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World Cup stats: Looking at the numbers from a record-breaking tournament

Jul 14, 2014, 10:05 AM EDT

Brazil Soccer WCup Belgium US AP

Whether or not you’re a believer in the long-list of statistics now churned out at every top soccer match, we have them.

Traditionalist often brush off stats as, ‘numbers without meaning’ but this World Cup saw the advent of plenty of mind-blowing stats that helped analyze the games and the entire tournament.

[ RELATED: Story of the 2014 WC ]

Below we have compiled a plethora of statistical picking from the 2014 World Cup in Brazil. Take a browse through and see what you think. We also have compiled a list of notable records broken at the World Cup.

As the German domination shows, the stats never lie. Plus a few U.S. players got in on the act. Nice!

Top 10 goals | PST’s best XI | Story of the WC | Top 10 moments | Grades |

RECORDS AT 2014 WORLD CUP

Most goals in a World Cup: 171 total goals equaled the 1998 World Cup as the highest scoring in history

Most goals by any player in World Cup: Miroslav Klose became the top scorer in World Cup history with 16 goals

Foreign soil: Germany became the first European team to win the WC in either North, South or Central America

Most CONCACAF teams into knockout rounds: For the first time since the new format in 1986, three CONCACAF teams made the last 16

Group winners prevail: All eight group winners won their last 16 matches for the first time in history

Impact off the bench:  More goals scored by substitutes than in any other World Cup (32)

Howard’s heroics: Tim Howard made more saves, 15, than any ‘keeper at the World Cup in recorded history vs. Belgium

Oldest player ever: Goalkeeper Faryd Mondragon, Colombia became the oldest player at a World Cup aged 43 years, three days

Three-peat: Nine players scored in a third World Cup, Klose in his fourth – Tim Cahill, Cristiano Ronaldo, Clint Dempsey, Miroslav Klose, Asamoah Gyan, Rafael Marquez, Robin van Persie, Arjen Robben, David Villa.

source: AP

Germany won the cup, and came top in plenty of categories.

STATS FROM THE 2014 WORLD CUP

Top goalscorer: James Rodriguez, six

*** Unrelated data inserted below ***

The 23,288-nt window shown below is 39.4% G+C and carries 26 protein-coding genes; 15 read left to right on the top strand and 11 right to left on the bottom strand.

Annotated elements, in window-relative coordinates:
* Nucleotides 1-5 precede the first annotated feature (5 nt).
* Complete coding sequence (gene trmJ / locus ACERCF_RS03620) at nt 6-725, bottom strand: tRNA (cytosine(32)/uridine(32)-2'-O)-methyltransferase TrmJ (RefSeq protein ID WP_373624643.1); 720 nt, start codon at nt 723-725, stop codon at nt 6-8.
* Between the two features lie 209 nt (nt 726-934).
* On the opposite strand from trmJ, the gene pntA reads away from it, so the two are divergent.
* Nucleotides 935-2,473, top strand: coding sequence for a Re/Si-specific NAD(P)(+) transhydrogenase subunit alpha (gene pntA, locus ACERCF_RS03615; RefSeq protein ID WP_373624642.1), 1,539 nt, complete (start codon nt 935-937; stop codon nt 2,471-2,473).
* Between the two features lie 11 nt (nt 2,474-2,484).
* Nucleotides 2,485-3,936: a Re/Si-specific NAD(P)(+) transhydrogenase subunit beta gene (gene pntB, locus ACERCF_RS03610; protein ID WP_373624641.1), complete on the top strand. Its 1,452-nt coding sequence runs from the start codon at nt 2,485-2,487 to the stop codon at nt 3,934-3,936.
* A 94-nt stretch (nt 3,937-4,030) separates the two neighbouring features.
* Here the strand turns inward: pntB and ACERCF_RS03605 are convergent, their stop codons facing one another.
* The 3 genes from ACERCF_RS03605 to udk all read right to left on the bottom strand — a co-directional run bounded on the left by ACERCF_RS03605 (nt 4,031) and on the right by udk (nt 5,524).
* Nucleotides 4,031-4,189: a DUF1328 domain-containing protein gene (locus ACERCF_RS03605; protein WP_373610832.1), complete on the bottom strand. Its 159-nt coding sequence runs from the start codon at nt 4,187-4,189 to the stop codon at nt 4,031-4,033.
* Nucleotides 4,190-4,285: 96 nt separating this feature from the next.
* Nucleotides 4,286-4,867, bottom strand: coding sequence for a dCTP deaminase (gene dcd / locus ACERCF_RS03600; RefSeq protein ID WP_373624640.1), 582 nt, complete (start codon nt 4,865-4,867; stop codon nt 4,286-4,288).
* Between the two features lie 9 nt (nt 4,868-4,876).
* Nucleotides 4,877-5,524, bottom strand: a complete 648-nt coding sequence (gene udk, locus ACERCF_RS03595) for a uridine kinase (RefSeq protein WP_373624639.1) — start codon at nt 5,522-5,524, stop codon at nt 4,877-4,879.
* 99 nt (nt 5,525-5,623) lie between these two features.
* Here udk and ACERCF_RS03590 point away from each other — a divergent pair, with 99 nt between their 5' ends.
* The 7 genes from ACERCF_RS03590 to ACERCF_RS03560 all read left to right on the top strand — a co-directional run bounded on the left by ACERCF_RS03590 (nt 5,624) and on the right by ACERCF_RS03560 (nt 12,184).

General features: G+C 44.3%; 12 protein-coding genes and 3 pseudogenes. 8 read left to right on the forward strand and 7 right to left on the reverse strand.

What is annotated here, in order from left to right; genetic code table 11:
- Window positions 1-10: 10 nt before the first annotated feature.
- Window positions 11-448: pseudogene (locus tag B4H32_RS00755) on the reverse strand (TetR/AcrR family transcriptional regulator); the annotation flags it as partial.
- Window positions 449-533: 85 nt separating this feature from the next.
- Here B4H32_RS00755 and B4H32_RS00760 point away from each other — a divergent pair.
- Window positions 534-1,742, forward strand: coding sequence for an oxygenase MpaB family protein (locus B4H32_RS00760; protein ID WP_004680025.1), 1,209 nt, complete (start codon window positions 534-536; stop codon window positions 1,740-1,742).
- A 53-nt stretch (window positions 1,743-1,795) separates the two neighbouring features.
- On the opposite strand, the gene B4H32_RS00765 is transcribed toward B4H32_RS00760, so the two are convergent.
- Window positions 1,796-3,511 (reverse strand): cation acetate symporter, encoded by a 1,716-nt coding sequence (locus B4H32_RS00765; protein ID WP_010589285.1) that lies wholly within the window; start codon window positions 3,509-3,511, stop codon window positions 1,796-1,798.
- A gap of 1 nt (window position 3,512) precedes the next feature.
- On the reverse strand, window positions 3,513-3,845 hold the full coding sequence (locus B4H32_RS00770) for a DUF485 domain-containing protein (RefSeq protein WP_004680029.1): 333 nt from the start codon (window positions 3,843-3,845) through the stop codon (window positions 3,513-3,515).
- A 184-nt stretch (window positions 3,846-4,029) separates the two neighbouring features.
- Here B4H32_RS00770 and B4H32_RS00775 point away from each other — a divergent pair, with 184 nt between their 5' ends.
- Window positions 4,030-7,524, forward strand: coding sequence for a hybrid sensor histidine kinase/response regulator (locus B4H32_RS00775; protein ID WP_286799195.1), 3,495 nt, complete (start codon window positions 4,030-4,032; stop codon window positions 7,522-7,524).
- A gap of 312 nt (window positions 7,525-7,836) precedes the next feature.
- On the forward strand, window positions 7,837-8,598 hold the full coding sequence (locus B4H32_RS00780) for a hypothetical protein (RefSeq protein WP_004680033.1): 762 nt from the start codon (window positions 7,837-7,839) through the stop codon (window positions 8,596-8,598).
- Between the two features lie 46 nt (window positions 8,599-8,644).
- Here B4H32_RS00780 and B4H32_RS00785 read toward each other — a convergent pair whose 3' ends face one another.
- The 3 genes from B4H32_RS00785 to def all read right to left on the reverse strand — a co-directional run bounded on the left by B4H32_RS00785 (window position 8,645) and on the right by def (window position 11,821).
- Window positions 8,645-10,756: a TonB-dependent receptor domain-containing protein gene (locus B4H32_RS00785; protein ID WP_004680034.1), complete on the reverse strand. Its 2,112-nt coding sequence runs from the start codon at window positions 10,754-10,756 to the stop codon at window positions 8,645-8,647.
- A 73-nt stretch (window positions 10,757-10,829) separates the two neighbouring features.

Most clean sheets: Manuel Neuer, Germany. Sergio Romero, Argentina. Jasper Cillessen, Netherlands. – Four

Late collapse: Argentina only trailed for seven minutes the entire tournament, that came in the final

Attendance: 3,429,873 (53,592 per match)

Fastest goal: Clint Dempsey, USA – 0:29 seconds (fifth fastest in history)

Youngest player to score: Julian Green, USA – 19 years and 25 days old

Youngest player: Luke Shaw, England – 18 years, 348 days

Oldest player: Faryd Mondragon, Colombia – 43 years, three days

Number of penalties: 13

Red cards: 8, the fewest number since 1986

Least goals conceded: Costa Rica, 2

Most goals conceded: Brazil, 14

Most goals scored: Germany, 18

Average goals per game: 2.7 (2.3 in 2010)

Average passes per team: 396 (353 in 2010)

Average passes per game: 1039

Average playing time per game: 57.6 minutes (54 minutes in 2010)

Most passes by a team: 4157 (Germany)

Player with highest pass completion: Philipp Lahm, Germany – 86.3 percent, 562 passes completed

Longest distance covered: Thomas Muller, Germany (83,957 meters)

Most goals in a match: Brazil 1-7 Germany (Eight)

Most attempts on goal in a match: Belgium vs. USA (52 shots)

Most cards in a match: Costa Rica vs. Greece (7 yellows, 1 red card)

Most passes completed in a match: Germany vs. Argentina (1501 passes)

Team who allowed the most shots: USA – 67, tournament average – 44.8

Team who had the most attempts: Brazil -111, tournament average – 52.6

  1. thedeadlockvictim - Jul 14, 2014 at 10:20 AM

    So who had the most clean sheets?

    • thedeadlockvictim - Jul 14, 2014 at 10:21 AM

      Just for the record, that line was blank when I asked this.

  2. reformed2012 - Jul 14, 2014 at 10:40 AM

    Team who allowed the most shots
    Youngest player to score
    Most attempts on goal in a match

    The future is bright for the USMNT

    • Arun Krishnan - Jul 14, 2014 at 2:40 PM

      While I agree with that in theory, why is allowing the most shots a good thing?

      • frankiefablo - Jul 14, 2014 at 4:46 PM

        That’s our proven technique for developing world class goalkeepers.

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